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be considered, has France; but Louis Philip has shown that he can make engagements, and break them with the readiness with which they were made. The Republicans are not the only party to complain of his want of faith : they assert that when he accepted the crown, he authorized one of his officers to assure Charles X. that he merely held it in trust, and would restore it to the deposed sovereign as soon as circumstances should admit of his doing so with safety to himself. Those circumstances have never occurred, perhaps ; but has Louis Philip sought them? Has he not on the contrary, stept out of the way to throw obloquy upon the branch of the Bourbons which he has displaced? Of his reputed promise to surrender Algiers, we have, indeed, no authentic knowledge; it may not have been given directly or indirectly -but there are few persons in France who believe the assertion of M. Guizot that it was not given; and Louis Philip is as much in discredit with one party, under the conviction that he gave the pledge and ought to have observed it, and with the mass of the nation, who believe that he compromised their amour propre, as if the authentic engagement were on record.

There is nothing, then, in the character or influence of Louis Philip as a guarantee for the peace of Europe. The only guarantee is in the desire which he feels that peace may not be disturbed, because he knows that in the event of a war, he is not the leader whom the French would choose. The dynasty of Louis Philip, and more than the dynasty,--his private fortune, are at stake, and as war would dethrone the one, and remove the other, he is naturally an ardent partisan of peace. But is it in his power to preserve it? Has he the means as well as the inclination to put down the thirst for military glory, or in other words, military brigandage, which is still the besetting malady of the French? If circumstances were to render his position more uncertain than it has hitherto been, and to compel him to choose between the immediate danger of expulsion by the people, and the chance of dethronement by the sovereigns of Europe, would he hesitate at embracing the revolutionary cause ?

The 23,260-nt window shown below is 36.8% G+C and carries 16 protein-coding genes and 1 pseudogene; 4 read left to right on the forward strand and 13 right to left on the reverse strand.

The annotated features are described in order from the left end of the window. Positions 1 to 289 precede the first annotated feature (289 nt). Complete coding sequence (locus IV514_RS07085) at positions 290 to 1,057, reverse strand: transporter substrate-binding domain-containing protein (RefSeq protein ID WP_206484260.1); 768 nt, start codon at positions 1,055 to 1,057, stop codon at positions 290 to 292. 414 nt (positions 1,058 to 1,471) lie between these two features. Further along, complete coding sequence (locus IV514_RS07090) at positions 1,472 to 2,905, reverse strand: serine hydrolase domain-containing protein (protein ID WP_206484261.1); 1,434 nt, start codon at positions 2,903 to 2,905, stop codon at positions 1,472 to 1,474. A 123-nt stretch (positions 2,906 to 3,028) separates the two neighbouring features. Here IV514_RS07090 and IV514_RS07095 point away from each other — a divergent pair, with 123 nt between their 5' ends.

But let us suppose Louis Philip to be as sincere in his professions of amity to Europe, as he has hitherto been interested in making common cause with its rulers, against French propagandism and spoliation, what is the security which he can give beyond that sincerity? He is an old man; a few years must, in the course of nature, remove from him the power and influence which he now possesses, such as they are; and a successor whose education has been wholly military might profit by the repose allowed by Europe to France, to bring into action the energies of a country which had been permitted to wax strong. The military inania in France is not indeed what it was, and twenty years more of peace, with a constant development of the commercial and agricultural resources of the country, might reduce the pulse of glory very low. There must, however, be an excitement and a rivalry of some kind. The pride of the French is such, that if they cannot be the first fighting people in the universe, they must, in their own opinion at least, be the first for something else. Let them hope to become the great manufacturing and carrying nation of Europe, as England now is, and they will lay aside the sword for the loom; but have the French the patience, the perseverance, the energy, which are required to make them even the successful competitors, not to say the masters, in industry, of the English. They neither understand those large principles of trade which alone can command preponderance; and the struggle between classes and interests in France is too great to warrant a belief that there ever will be a great national effort for supremacy in commerce and manufactures. They are exceedingly sensitive on this point, and if clamour and boasting could supply the place of enterprise and industry, they would already be the first amongst manufacturing and carrying nations. They see and hate the supremacy of England in this respect, and would willingly eclipse her ; but they want all the essential qualities of traders and manufacturers on a large scale, and even if these were not wanting, there are obstacles in the way even of moderately successful competition, which can only be removed by a total change in the form of the government and in the habits of the people. The first great obstacle is in the nature of the representative system. The Chamber of Deputies is two-thirds composed of merchants, manufacturers, and agriculturists; but every class has its own real or supposed interests in view, and neither will consent to any sacrifice for the public good. The proprietors of wood lands will not consent to a reduction of the duty on coals; the coal owner will not allow foreign coals to be imported until the market bas been stocked with all that he can raise. The iron master will not hear of the free importation of foreign iron, nor will the agriculturist agree to any concession that has not for its object the sale of his brandies and wines. Each class will struggle hard for concessions for itself; but the different classes will not co-operate in any measure for the extension of that general principle of exchanges, without which no nation can be prosperous and great. Again, there is none of that stability in the government which promises security for commercial enterprise. This year a ministry may incline to one interest, next year to another. This year France may be tranquil, and merchants and manufacturers calculating on the duration of peace, may feel inclined to embark